Meet the students on our website at www.ovc.uoguelph.ca/externship

 

Views: 226

Comment

You need to be a member of Ontario Agriculture to add comments!

Join Ontario Agriculture

Agriculture Headlines from Farms.com Canada East News - click on title for full story

Cattle Numbers Lowest In Decades

According to a Statistic Canada report, there were 11.1 million cattle and calves on farms, down more than 2 percent from the previous year and the lowest number since 1989. In Alberta, there were 4.7 million head on all beef cattle operations as of January 1st. That's down 85 thousand from a year ago. Cow/calf operations were up 18 thousand head year over year to around 2.6 million, while the drop came in feeder and stocker operations which were down over 157 thousand head to 956 thousand. Drought conditions and tight feed supplies, coupled with good prices, resulted in more breeding stock heading to market. Producers held 0.7 percent fewer feeder heifers and three percent fewer calves compared to a year ago. Average warm carcass weight increased 18 percent over the past 25 years, which helped offset the decline in beef production. The Stats-Can report also took a glance at other livestock on-farm. Canadian hog producers reported 13.8 million hogs on their farms on January 1st., dow

WHEN DO I TURN OUT MY COWS? MANAGING SPRING PASTURES DURING AND AFTER DROUGHT

Beef producers will soon be making grazing plans for turning their herds out to spring pastures. While drought planning should be a routine part of the development of short- and long-term grazing plans, many beef cattle herds have withstood successive years of drought. This has prompted producers to hone in on their management skills to make the best use of their pasture forage and carefully maintain carryover to prevent prolonged damage. The question of ‘when can I turn my cows out?’ is an important one, especially for those with dwindling hays stacks or for producers purchasing feed.   Dr. Edward Bork is a Professor of Rangeland Management in the faculty of Agricultural, Life, and Environmental Sciences at the University of Alberta. He says that, aside from spring rainfall, how your pastures looked when you brought cattle in last fall may be the best indicator of how they will perform in spring. “The better condition the pasture was in October, the faster it will recover,” Bork expl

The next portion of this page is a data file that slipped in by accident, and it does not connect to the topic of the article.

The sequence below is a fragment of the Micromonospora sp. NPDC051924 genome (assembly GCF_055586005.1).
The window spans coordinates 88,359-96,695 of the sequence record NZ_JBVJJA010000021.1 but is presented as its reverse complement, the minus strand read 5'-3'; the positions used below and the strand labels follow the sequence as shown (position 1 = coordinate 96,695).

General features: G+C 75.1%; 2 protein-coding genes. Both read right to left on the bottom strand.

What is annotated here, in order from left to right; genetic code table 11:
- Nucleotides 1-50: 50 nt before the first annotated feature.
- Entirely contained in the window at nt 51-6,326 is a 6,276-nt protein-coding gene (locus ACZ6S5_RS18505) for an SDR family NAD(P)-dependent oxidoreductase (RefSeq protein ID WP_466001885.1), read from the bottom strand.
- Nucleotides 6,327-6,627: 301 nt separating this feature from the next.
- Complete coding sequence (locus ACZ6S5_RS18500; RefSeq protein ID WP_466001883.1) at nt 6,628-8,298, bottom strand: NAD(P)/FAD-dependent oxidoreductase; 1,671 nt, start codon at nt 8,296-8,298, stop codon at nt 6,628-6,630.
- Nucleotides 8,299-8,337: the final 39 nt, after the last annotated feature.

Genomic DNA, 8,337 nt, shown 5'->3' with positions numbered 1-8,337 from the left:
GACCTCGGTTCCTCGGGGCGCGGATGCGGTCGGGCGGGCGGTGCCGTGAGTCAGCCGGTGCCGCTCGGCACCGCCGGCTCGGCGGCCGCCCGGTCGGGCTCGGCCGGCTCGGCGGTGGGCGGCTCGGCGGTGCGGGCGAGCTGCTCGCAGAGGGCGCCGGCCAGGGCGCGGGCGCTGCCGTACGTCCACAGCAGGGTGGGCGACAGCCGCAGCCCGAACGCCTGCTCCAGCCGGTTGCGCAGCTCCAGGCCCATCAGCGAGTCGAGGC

JPD Angus Wins 2024 Mapleseed Pasture Award

The Beef Farmers of Ontario, Mapleseed and the Ontario Forage Council, sponsors of the Ontario Mapleseed Pasture Award, have announced that the Chalmers family of JPD Angus of Oro-Medonte in Simcoe County are the recipients of the 2024 Mapleseed Pasture Award

Minister MacAulay promotes Canada’s world-class products in Malaysia and the Philippines

This week, the Honourable Lawrence MacAulay, Minister of Agriculture and Agri-Food, visited Malaysia and the Philippines to strengthen regional partnerships and create new opportunities for our hardworking Canadian producers.

Expansion of the emerald ash borer regulated area in Québec

As part of its commitment to protect Canada’s plant resource base from pests, the Canadian Food Inspection Agency (CFIA) has put in place measures intended to protect Canada's economy by preventing the spread of emerald ash borer (EAB) to non-infested areas of Canada. The CFIA has updated its regulated areas for EAB to include additional Regional County Municipalities (RCM) in Québec. This expansion is due to detections of EAB in 2022 and 2023 in Québec.

© 2024   Created by Darren Marsland.   Powered by

Badges  |  Report an Issue  |  Terms of Service